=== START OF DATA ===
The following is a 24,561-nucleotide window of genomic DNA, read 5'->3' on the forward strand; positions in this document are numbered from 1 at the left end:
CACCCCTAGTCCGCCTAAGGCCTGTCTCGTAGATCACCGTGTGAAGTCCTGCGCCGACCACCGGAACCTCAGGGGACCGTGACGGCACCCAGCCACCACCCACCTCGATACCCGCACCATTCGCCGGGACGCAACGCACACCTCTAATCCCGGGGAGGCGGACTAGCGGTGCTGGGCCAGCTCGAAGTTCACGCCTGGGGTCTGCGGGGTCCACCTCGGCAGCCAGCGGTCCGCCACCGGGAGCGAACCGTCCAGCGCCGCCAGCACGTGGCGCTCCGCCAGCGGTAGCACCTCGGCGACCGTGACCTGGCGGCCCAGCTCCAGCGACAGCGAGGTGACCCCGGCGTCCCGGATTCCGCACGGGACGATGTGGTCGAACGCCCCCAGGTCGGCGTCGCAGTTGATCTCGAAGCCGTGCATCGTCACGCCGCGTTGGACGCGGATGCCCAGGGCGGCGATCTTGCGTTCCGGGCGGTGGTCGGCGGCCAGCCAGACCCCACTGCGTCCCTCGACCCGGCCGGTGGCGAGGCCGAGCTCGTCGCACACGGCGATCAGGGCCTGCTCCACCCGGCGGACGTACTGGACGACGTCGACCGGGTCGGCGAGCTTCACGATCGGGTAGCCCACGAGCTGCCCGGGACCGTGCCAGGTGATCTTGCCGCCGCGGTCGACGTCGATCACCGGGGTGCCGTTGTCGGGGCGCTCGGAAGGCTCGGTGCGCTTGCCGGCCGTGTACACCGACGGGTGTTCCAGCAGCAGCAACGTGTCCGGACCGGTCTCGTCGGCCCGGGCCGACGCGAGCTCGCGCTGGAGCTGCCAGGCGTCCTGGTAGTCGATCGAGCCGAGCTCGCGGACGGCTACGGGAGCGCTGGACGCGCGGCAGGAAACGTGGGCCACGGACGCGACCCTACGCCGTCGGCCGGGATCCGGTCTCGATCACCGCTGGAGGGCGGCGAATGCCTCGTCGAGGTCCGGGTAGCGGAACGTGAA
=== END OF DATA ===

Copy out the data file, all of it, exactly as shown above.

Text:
The following is a 24,561-nucleotide window of genomic DNA, read 5'->3' on the forward strand; positions in this document are numbered from 1 at the left end:
CACCCCTAGTCCGCCTAAGGCCTGTCTCGTAGATCACCGTGTGAAGTCCTGCGCCGACCACCGGAACCTCAGGGGACCGTGACGGCACCCAGCCACCACCCACCTCGATACCCGCACCATTCGCCGGGACGCAACGCACACCTCTAATCCCGGGGAGGCGGACTAGCGGTGCTGGGCCAGCTCGAAGTTCACGCCTGGGGTCTGCGGGGTCCACCTCGGCAGCCAGCGGTCCGCCACCGGGAGCGAACCGTCCAGCGCCGCCAGCACGTGGCGCTCCGCCAGCGGTAGCACCTCGGCGACCGTGACCTGGCGGCCCAGCTCCAGCGACAGCGAGGTGACCCCGGCGTCCCGGATTCCGCACGGGACGATGTGGTCGAACGCCCCCAGGTCGGCGTCGCAGTTGATCTCGAAGCCGTGCATCGTCACGCCGCGTTGGACGCGGATGCCCAGGGCGGCGATCTTGCGTTCCGGGCGGTGGTCGGCGGCCAGCCAGACCCCACTGCGTCCCTCGACCCGGCCGGTGGCGAGGCCGAGCTCGTCGCACACGGCGATCAGGGCCTGCTCCACCCGGCGGACGTACTGGACGACGTCGACCGGGTCGGCGAGCTTCACGATCGGGTAGCCCACGAGCTGCCCGGGACCGTGCCAGGTGATCTTGCCGCCGCGGTCGACGTCGATCACCGGGGTGCCGTTGTCGGGGCGCTCGGAAGGCTCGGTGCGCTTGCCGGCCGTGTACACCGACGGGTGTTCCAGCAGCAGCAACGTGTCCGGACCGGTCTCGTCGGCCCGGGCCGACGCGAGCTCGCGCTGGAGCTGCCAGGCGTCCTGGTAGTCGATCGAGCCGAGCTCGCGGACGGCTACGGGAGCGCTGGACGCGCGGCAGGAAACGTGGGCCACGGACGCGACCCTACGCCGTCGGCCGGGATCCGGTCTCGATCACCGCTGGAGGGCGGCGAATGCCTCGTCGAGGTCCGGGTAGCGGAACGTGAA